“We live in a world with infinite possibilities. Hearts are transplanted, DNA is decoded, and new medical discoveries are made every day. Yet we continue to be stymied by how best to reach those in resource-poor settings with the most basic care and medicines that we take for granted” –Bill Frist & Richard Sezibera. The Lancet, 2009;374:1485-1486
International agencies, national governments and various stakeholders from across the world in a bid to break this paradox, where in spite of all the progress being made by mankind humanity is at stake, had in the past tried various models . Almost everything has been tried – from “free medicines” to “compulsory licensing” , from primary health care centres in the remotest district to sophisticated state of the art tertiary care centres, from basic sanitation and drinking water to massive eradication drives but the one aspect that has largely being ignored is understanding and meeting the healthcare information needs of the people.
Healthcare Information As An Effective Public Health Intervention Tool :
It is common knowledge that thousands of people die every day from diseases like diarrhoea , pneumonia and malnutrition – diseases against which cost effective interventions have been available since decades. A closer analysis of factors causing such deaths reveal that often it is not availability of medicines or healthcare facilities that is a major killer. The fact is that the parent/health worker or in certain cases even physicians do not know what to do and where to seek help . Yes it is clear now that People are simply dying for the lack of healthcare knowledge. And for each person who dies, there are many more who survive with unnecessary pain, disability or reduced quality of life due to failure to receive timely care.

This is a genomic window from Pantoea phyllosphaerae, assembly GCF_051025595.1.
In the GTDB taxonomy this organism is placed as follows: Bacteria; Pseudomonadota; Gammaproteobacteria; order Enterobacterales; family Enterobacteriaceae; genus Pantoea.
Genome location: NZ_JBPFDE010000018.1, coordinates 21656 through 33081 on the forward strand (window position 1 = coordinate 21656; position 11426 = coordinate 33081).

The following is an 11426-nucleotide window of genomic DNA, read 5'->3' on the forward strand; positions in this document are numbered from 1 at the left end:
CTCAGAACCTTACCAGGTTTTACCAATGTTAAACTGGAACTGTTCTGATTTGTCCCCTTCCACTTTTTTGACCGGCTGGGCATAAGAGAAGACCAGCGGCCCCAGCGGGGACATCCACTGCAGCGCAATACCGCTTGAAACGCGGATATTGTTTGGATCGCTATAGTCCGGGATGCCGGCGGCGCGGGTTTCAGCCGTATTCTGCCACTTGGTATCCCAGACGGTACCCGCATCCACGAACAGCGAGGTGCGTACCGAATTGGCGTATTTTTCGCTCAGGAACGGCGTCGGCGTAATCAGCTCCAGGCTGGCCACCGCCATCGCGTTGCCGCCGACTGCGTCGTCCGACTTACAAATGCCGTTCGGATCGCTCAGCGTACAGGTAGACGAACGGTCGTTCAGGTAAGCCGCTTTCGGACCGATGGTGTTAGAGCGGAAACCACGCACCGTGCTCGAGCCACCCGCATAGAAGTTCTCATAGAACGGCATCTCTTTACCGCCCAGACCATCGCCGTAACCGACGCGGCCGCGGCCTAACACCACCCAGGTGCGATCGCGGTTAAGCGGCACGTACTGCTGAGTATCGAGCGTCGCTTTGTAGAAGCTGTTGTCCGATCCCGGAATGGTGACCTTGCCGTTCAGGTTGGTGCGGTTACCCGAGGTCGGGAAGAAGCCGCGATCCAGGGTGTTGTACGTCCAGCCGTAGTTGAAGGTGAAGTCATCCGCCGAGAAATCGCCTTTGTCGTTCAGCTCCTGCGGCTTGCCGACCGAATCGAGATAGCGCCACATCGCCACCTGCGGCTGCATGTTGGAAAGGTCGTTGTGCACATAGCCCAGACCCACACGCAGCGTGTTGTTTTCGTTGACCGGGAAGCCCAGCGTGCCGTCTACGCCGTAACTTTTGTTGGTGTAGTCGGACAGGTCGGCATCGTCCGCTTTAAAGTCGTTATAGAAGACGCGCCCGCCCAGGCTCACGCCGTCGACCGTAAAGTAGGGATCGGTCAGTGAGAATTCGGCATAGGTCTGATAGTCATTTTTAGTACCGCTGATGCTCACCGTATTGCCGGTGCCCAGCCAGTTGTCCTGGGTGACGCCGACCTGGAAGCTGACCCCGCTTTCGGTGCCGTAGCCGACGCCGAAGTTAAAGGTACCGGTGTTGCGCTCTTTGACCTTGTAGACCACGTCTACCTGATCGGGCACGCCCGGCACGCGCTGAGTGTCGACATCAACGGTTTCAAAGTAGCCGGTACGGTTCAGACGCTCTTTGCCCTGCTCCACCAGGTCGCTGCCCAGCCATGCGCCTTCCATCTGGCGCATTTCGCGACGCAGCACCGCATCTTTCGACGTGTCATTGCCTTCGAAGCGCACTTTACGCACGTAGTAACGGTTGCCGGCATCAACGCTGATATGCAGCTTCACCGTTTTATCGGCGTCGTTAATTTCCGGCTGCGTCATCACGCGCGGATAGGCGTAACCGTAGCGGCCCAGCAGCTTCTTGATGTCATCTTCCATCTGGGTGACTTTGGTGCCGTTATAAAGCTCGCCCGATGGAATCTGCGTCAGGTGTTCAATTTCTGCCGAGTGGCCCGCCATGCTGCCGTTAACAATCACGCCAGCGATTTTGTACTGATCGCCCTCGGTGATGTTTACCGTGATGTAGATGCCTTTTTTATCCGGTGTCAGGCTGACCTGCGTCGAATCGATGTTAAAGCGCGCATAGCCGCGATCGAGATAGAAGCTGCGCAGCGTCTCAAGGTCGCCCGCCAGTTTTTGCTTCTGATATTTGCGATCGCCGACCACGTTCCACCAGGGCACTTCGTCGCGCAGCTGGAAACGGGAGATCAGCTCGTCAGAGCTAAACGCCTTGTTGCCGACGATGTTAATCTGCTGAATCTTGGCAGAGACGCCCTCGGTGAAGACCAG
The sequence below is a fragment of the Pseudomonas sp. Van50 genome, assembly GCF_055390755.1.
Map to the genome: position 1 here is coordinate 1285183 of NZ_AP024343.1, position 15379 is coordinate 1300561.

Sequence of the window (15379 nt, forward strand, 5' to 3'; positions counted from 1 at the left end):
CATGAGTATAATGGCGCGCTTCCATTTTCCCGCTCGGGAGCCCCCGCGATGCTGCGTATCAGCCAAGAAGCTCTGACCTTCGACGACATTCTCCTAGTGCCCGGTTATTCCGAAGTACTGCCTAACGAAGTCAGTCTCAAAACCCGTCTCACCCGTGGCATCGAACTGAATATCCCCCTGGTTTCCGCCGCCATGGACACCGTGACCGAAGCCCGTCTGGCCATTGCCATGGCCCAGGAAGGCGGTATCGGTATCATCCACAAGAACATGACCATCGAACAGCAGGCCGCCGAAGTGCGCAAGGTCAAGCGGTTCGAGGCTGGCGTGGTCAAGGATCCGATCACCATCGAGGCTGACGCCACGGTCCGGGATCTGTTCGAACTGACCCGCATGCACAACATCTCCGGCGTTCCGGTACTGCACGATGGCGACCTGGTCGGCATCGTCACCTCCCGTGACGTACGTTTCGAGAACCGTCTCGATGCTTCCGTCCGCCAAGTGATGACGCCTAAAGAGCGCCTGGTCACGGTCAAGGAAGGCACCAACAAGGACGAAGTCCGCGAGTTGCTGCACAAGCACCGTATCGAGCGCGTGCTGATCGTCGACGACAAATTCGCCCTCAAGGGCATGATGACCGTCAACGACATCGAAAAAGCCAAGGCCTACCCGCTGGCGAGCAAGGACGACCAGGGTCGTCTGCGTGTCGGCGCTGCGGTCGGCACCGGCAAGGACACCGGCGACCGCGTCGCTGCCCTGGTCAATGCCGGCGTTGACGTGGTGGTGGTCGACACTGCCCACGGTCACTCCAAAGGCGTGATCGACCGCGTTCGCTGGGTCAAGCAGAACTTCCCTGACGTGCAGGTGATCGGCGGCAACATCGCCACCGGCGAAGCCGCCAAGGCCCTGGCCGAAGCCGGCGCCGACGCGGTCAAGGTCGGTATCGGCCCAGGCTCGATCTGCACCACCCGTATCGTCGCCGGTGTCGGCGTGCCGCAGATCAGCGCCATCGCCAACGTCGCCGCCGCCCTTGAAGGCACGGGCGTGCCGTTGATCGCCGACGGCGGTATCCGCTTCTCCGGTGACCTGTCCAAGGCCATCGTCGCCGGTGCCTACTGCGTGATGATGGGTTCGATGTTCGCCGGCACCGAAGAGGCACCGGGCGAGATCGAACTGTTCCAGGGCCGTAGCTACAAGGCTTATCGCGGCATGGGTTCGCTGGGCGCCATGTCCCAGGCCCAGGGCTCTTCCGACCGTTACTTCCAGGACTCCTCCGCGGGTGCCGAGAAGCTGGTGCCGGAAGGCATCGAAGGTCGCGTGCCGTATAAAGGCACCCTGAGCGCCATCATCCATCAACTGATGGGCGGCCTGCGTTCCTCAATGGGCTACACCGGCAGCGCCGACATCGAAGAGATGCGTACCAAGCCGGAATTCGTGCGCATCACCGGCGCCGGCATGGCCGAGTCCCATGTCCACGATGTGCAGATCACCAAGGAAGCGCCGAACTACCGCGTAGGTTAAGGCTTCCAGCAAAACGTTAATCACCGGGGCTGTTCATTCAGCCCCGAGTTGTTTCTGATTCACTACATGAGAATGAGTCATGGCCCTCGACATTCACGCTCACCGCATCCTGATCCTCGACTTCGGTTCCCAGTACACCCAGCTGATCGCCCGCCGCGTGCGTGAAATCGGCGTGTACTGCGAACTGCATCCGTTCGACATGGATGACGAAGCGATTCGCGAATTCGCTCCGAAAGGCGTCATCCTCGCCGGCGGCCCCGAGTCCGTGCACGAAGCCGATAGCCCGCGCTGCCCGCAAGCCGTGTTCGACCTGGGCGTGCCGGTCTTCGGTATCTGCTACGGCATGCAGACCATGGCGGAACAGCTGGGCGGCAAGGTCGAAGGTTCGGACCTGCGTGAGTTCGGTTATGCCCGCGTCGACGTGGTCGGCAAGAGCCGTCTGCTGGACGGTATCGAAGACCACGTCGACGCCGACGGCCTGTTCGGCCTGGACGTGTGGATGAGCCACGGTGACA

A few facts make the above mentioned point more clear and focussed . In spite of ORS (oral rehdration solution) being available and the importance of fluid resuscitation being stressed on from decades, many mothers and healthcare workers actually do not give ORS to a baby with diarrhoea – in fact they often give less fluid than they would normally, thereby tragically increasing the risk of death from dehydration. A study in Maharashtra, India showed that 42% of mothers still believed that a child with diarrhoea should receive less fluid than normal. Maharashtra is one of the affluent states in India so we can only imagine how bad the ground scenario is in the economically backward states of the nation. The scenario is similarly grim for many diseases like TB, malaria , Leprosy and even the modern afflictions like Diabetes and Hypertension where patient education is the key to determine success in effective management of the disease.
Misinformation rules in the community from the poor villager to the urban slum dweller to the man living in the top floor of a multi-storied building – everyone has their own concepts of health and disease. Patient education is arguably the most cost effective way to save and improve lives and yet it is largely ignored as a healthcare measure . Lack of healthcare knowledge also leads to delays in seeking health care. A very good example of this are snakebite deaths – most of which is due to the fact that the golden hour of treatment after the bite is spent with the “Ojhas” or traditional faith-healers. The Government of India has made AVS (antivenom) widely available and yet people go to healthcare facilities only at the last moment – when it is too late. This is due to lack of healthcare knowledge: the people do not know that a visit to the traditional healer will delay the administration of antivenom and will therefore reduce their chance of survival.
Healthcare Information Needs Of Health Workers: